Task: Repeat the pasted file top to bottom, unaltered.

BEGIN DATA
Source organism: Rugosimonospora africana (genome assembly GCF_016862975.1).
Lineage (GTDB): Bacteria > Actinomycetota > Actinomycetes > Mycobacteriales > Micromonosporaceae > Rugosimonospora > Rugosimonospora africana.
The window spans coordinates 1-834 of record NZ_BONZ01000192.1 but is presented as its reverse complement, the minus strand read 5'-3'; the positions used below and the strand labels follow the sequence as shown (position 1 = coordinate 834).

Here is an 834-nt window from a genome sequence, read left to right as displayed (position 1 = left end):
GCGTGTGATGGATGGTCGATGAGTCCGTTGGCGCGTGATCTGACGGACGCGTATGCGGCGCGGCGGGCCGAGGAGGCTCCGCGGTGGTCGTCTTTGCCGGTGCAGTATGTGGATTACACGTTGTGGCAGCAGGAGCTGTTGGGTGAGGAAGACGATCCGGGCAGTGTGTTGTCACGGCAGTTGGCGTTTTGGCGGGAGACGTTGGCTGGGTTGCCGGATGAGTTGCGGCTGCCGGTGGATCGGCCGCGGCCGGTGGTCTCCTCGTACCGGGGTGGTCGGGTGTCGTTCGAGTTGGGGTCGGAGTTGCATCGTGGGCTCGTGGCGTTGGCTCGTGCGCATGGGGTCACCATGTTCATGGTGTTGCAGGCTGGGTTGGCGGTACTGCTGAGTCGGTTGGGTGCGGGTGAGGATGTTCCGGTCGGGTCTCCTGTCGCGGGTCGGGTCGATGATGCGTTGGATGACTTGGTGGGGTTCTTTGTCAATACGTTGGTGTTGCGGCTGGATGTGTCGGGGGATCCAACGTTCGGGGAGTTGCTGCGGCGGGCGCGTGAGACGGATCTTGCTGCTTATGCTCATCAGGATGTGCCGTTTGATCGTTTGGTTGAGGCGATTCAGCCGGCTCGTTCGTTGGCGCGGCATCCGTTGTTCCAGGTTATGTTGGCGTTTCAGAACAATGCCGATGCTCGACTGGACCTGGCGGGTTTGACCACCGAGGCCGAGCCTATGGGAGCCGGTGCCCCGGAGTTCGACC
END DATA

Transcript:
Source organism: Rugosimonospora africana (genome assembly GCF_016862975.1).
Lineage (GTDB): Bacteria > Actinomycetota > Actinomycetes > Mycobacteriales > Micromonosporaceae > Rugosimonospora > Rugosimonospora africana.
The window spans coordinates 1-834 of record NZ_BONZ01000192.1 but is presented as its reverse complement, the minus strand read 5'-3'; the positions used below and the strand labels follow the sequence as shown (position 1 = coordinate 834).

Here is an 834-nt window from a genome sequence, read left to right as displayed (position 1 = left end):
GCGTGTGATGGATGGTCGATGAGTCCGTTGGCGCGTGATCTGACGGACGCGTATGCGGCGCGGCGGGCCGAGGAGGCTCCGCGGTGGTCGTCTTTGCCGGTGCAGTATGTGGATTACACGTTGTGGCAGCAGGAGCTGTTGGGTGAGGAAGACGATCCGGGCAGTGTGTTGTCACGGCAGTTGGCGTTTTGGCGGGAGACGTTGGCTGGGTTGCCGGATGAGTTGCGGCTGCCGGTGGATCGGCCGCGGCCGGTGGTCTCCTCGTACCGGGGTGGTCGGGTGTCGTTCGAGTTGGGGTCGGAGTTGCATCGTGGGCTCGTGGCGTTGGCTCGTGCGCATGGGGTCACCATGTTCATGGTGTTGCAGGCTGGGTTGGCGGTACTGCTGAGTCGGTTGGGTGCGGGTGAGGATGTTCCGGTCGGGTCTCCTGTCGCGGGTCGGGTCGATGATGCGTTGGATGACTTGGTGGGGTTCTTTGTCAATACGTTGGTGTTGCGGCTGGATGTGTCGGGGGATCCAACGTTCGGGGAGTTGCTGCGGCGGGCGCGTGAGACGGATCTTGCTGCTTATGCTCATCAGGATGTGCCGTTTGATCGTTTGGTTGAGGCGATTCAGCCGGCTCGTTCGTTGGCGCGGCATCCGTTGTTCCAGGTTATGTTGGCGTTTCAGAACAATGCCGATGCTCGACTGGACCTGGCGGGTTTGACCACCGAGGCCGAGCCTATGGGAGCCGGTGCCCCGGAGTTCGACC